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00:00 <GitHub99> [13sequel] 15jeremyevans pushed 2 new commits to 06master: 02https://git.io/v9AZ0
00:00 <GitHub99> 13sequel/06master 145280d40 15Steven Cregan: Handling for Oracle 11g xe schema[:db_type]...
00:00 <GitHub99> 13sequel/06master 1430c7abd 15Jeremy Evans: Fix schema_dump handling of not null in database type on Oracle (Fixes #1351)
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00:00 <GitHub174> [13sequel] 15jeremyevans closed pull request #1351: Bugfix: Handling for Oracle 11g xe schema[:db_type] (06master...06master) 02https://git.io/v96RL
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00:17 <GitHub89> [13sequel] 15jeremyevans pushed 1 new commit to 06master: 02https://git.io/v9Ana
00:17 <GitHub89> 13sequel/06master 147a0656c 15Jeremy Evans: Make Database#with_server in the server_block extension accept a second argument for a different read_only shard (Fixes #1355)...
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11:32 <GitHub0> [13sequel] 15StevenCregan commented on issue #1351: My sincere apologies, I really don't know Ruby and didn't quite know what I was doing. I reverted simply so I could use my temporary solution; I should have closed this instead of creating clutter.... 02https://git.io/v9xLT
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11:54 <segfaulty> while going through the some of the source to be able to monkeypatch some things that I need I noticed there is quite a lot of room for optimization, wish I had time to contribute to this project, maybe I will be able to one day
11:56 <segfaulty> I go to extreme lengths to optimize some of my libraries and even third party gems occasionally, using techniques like precompiling shortcuts with code generation, but there is quite a bit of low hanging fruit that I noticed in sequel which can be optimized without destroying the quality of the code base
11:58 <segfaulty> things like options being stored in hashes introducing lots of lookup overhead instead of using instance variables, and blocks being captured just to be passed to another method
11:59 <segfaulty> `def foo; bar { yield } end` a lot faster than `def foo(&block); bar(&block) end`
12:07 <Caesium> https://www.reddit.com/r/ruby/comments/2x9axs/why_blocks_make_ruby_methods_439_slower/
12:07 <Caesium> doesn't seem worth it
12:07 <Caesium> 439% sounds like a big number at first, but given they're working on "fixing" it apparently, and it really makes such trivial differences to times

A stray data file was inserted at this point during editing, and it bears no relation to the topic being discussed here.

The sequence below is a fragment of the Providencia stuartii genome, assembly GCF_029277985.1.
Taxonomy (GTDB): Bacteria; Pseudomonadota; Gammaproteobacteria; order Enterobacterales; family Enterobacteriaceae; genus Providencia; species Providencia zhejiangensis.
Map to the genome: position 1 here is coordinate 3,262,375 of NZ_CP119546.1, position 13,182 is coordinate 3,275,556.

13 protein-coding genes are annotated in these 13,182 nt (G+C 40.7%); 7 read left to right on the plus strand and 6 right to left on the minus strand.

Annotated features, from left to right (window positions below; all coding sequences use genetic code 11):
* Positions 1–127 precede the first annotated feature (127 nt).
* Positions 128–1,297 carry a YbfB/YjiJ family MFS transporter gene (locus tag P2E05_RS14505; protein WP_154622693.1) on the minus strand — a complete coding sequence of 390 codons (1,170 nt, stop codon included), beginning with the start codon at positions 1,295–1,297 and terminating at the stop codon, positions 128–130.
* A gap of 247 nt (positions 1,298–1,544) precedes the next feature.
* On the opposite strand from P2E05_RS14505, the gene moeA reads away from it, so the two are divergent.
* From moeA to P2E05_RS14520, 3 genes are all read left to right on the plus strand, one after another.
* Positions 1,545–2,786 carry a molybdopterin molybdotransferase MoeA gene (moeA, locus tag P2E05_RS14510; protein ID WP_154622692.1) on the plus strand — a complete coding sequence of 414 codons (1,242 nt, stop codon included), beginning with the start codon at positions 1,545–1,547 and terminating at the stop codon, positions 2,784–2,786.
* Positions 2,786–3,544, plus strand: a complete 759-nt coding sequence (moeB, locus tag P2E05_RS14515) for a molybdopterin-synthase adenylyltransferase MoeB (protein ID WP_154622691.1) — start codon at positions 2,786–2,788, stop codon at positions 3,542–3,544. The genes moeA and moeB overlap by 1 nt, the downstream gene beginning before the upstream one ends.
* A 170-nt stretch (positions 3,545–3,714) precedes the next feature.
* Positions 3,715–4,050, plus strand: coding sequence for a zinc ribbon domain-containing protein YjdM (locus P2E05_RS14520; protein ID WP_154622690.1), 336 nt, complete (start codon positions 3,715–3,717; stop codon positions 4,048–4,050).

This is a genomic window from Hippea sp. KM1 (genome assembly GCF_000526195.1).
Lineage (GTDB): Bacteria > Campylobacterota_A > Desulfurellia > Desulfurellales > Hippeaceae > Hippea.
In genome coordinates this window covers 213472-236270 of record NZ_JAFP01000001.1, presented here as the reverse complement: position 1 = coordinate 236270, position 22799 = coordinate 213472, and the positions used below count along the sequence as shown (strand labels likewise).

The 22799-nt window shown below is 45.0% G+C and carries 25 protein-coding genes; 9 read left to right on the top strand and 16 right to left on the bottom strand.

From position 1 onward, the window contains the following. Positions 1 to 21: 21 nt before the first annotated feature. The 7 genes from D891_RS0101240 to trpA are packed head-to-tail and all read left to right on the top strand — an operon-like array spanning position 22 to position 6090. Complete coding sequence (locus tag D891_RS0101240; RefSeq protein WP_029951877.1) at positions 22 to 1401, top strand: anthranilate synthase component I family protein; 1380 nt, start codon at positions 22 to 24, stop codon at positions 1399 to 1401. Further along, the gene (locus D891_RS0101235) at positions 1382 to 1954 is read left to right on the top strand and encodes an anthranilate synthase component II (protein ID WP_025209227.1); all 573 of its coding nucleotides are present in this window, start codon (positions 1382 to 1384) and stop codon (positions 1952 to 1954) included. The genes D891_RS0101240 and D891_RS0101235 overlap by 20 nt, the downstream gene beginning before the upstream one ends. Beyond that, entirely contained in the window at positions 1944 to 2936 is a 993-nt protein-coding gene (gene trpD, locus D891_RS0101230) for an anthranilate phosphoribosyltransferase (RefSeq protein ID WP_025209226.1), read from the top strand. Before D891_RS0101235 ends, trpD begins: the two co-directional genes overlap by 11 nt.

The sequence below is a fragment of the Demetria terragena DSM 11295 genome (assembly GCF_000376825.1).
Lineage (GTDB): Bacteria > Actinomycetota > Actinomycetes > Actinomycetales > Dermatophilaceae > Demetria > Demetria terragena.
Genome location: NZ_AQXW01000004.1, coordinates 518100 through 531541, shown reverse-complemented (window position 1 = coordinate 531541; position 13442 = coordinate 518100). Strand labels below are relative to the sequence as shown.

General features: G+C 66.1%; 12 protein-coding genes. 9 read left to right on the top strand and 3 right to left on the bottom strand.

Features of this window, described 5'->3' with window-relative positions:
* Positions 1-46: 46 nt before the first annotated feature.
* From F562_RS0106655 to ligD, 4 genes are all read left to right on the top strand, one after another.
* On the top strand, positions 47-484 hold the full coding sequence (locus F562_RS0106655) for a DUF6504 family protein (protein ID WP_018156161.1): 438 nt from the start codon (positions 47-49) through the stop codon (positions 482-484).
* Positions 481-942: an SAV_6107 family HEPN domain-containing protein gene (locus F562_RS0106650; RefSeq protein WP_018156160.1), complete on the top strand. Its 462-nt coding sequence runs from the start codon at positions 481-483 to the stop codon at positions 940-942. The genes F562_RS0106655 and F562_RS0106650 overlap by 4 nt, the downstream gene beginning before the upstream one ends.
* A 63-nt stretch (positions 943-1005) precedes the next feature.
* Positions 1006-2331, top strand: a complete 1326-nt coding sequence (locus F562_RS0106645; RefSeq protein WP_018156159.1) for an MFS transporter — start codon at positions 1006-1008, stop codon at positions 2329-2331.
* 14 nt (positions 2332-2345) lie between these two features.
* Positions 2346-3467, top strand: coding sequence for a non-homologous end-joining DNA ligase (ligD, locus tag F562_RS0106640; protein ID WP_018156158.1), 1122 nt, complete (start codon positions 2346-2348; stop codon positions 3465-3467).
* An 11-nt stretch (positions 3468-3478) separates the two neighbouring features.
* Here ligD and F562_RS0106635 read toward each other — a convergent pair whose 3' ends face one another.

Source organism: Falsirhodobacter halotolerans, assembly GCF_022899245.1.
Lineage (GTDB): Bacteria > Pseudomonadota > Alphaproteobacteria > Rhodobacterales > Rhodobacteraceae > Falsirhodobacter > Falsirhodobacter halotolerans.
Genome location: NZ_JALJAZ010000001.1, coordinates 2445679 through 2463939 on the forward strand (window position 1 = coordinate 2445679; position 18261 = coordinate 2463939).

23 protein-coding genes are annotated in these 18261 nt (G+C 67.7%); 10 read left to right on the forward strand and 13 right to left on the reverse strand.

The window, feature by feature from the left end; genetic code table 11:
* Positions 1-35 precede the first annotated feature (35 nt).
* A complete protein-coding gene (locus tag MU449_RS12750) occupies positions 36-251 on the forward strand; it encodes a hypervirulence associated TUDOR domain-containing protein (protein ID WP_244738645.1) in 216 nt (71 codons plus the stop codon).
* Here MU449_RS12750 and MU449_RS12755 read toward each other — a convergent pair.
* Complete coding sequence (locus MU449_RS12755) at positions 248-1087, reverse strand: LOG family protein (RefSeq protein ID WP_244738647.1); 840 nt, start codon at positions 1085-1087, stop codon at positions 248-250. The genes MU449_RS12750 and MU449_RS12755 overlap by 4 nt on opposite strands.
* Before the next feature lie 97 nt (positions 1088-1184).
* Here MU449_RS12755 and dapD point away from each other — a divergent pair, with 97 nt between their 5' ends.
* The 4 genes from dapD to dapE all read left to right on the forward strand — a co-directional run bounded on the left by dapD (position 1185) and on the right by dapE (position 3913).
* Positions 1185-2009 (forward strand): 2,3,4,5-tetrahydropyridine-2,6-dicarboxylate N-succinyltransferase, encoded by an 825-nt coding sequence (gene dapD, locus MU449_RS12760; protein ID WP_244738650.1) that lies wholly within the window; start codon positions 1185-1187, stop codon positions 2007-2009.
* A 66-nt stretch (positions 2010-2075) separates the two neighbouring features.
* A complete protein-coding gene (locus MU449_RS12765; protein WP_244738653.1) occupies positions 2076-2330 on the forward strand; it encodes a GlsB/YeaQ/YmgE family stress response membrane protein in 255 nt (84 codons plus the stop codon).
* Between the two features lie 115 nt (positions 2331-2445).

12:08 <Caesium> are there really lots of places that Sequel does it, that don't use the additional flexibility leveraged by convering it to a Proc?
12:08 <Caesium> some claims that MRI 2.3 fixed it, but doesn't seem to be the case in my quick benchmark test on 2.3.1
12:09 <Caesium> be interested in jeremyevans's view on this one :)
12:12 <segfaulty> in my experience, the overhead of capture blocks can make a big difference if called enough which things like Sequel.synchronize probably are
12:13 <segfaulty> I haven't looked at a lot of the code bases, but basically all the cases that I came across were unnecessarily capturing blocks
12:13 <segfaulty> the only time you need to capture a block is if it needs to be stored to a variable
12:14 <segfaulty> ruby will never be able to optimize captured blocks more, because they need to track a lot of state and allocate an option for it
12:14 <segfaulty> *much more
12:14 <segfaulty> *allocate an object
12:22 <segfaulty> I do a lot of work on high performance applications in far faster languages than Ruby, so I am painfully aware of how slow Ruby actually is, and do a lot of profiling to be able to implement things with as little unnecessary overhead as possible
12:23 <segfaulty> so when I look at the source of sequel, or literally any other gem, my OCD goes through the roof
12:23 <segfaulty> I go as far as writing C extensions to optimize my own core libraries, but there is a crazy amount of unnecessary overhead in almost all gems out there
12:24 <segfaulty> I end up monkeypatching almost every gem at some point to optimize some code path
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12:36 <GitHub86> [13sequel] 15jodosha opened issue #1361: URI encode PG connection string before to URI.parse 02https://git.io/v9xZy
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12:39 <segfaulty> there are probably a lot of places where named parameters could be used instead of option hashes, that would save on tons of slow hash table lookups. there are also things like `h.merge!(key: value)` being used instead of `h[:key] = value` which would save an unnecessary hash allocation and multiple lookups